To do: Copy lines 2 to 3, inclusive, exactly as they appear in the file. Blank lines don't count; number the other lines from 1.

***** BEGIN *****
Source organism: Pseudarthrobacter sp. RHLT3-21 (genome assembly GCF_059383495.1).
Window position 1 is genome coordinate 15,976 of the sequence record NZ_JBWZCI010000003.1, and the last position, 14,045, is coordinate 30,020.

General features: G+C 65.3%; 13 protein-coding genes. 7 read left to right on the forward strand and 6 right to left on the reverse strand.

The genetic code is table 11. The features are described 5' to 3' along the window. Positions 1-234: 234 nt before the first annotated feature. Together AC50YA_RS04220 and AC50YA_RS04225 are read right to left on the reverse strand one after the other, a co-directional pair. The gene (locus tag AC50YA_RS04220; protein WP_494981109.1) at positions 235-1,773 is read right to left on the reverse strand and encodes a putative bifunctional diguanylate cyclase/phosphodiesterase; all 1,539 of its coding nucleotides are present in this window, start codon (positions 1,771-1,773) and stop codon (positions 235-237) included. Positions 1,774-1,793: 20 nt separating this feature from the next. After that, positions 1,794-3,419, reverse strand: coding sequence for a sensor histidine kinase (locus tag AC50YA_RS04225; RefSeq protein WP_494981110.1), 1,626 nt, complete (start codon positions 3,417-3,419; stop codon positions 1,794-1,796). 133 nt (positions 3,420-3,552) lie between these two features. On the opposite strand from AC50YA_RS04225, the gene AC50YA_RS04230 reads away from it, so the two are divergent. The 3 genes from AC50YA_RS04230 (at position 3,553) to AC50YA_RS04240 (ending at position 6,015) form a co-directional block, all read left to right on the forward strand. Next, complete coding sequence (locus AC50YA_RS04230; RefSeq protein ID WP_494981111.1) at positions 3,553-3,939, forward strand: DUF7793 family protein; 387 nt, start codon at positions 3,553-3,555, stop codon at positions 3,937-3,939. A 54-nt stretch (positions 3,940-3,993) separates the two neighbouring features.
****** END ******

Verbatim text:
Window position 1 is genome coordinate 15,976 of the sequence record NZ_JBWZCI010000003.1, and the last position, 14,045, is coordinate 30,020.

General features: G+C 65.3%; 13 protein-coding genes. 7 read left to right on the forward strand and 6 right to left on the reverse strand.